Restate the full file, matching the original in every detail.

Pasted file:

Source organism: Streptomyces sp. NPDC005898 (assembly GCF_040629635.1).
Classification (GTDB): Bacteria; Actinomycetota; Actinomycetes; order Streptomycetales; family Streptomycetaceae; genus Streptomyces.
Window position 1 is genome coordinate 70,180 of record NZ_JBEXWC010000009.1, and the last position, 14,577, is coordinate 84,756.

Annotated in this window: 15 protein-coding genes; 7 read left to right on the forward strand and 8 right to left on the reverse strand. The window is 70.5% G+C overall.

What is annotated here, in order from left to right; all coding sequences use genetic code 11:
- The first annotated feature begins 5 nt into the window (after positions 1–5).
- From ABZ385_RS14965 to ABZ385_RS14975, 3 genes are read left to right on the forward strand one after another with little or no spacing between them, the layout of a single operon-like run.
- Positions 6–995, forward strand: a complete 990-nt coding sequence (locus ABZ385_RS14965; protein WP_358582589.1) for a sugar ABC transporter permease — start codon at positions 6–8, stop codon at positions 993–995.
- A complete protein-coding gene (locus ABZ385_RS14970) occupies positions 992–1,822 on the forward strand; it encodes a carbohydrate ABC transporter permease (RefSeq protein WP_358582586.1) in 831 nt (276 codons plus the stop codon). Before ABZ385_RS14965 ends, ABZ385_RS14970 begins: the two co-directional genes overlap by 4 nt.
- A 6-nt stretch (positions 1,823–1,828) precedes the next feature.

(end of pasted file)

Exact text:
Source organism: Streptomyces sp. NPDC005898 (assembly GCF_040629635.1).
Classification (GTDB): Bacteria; Actinomycetota; Actinomycetes; order Streptomycetales; family Streptomycetaceae; genus Streptomyces.
Window position 1 is genome coordinate 70,180 of record NZ_JBEXWC010000009.1, and the last position, 14,577, is coordinate 84,756.

Annotated in this window: 15 protein-coding genes; 7 read left to right on the forward strand and 8 right to left on the reverse strand. The window is 70.5% G+C overall.

What is annotated here, in order from left to right; all coding sequences use genetic code 11:
- The first annotated feature begins 5 nt into the window (after positions 1–5).
- From ABZ385_RS14965 to ABZ385_RS14975, 3 genes are read left to right on the forward strand one after another with little or no spacing between them, the layout of a single operon-like run.
- Positions 6–995, forward strand: a complete 990-nt coding sequence (locus ABZ385_RS14965; protein WP_358582589.1) for a sugar ABC transporter permease — start codon at positions 6–8, stop codon at positions 993–995.
- A complete protein-coding gene (locus ABZ385_RS14970) occupies positions 992–1,822 on the forward strand; it encodes a carbohydrate ABC transporter permease (RefSeq protein WP_358582586.1) in 831 nt (276 codons plus the stop codon). Before ABZ385_RS14965 ends, ABZ385_RS14970 begins: the two co-directional genes overlap by 4 nt.
- A 6-nt stretch (positions 1,823–1,828) precedes the next feature.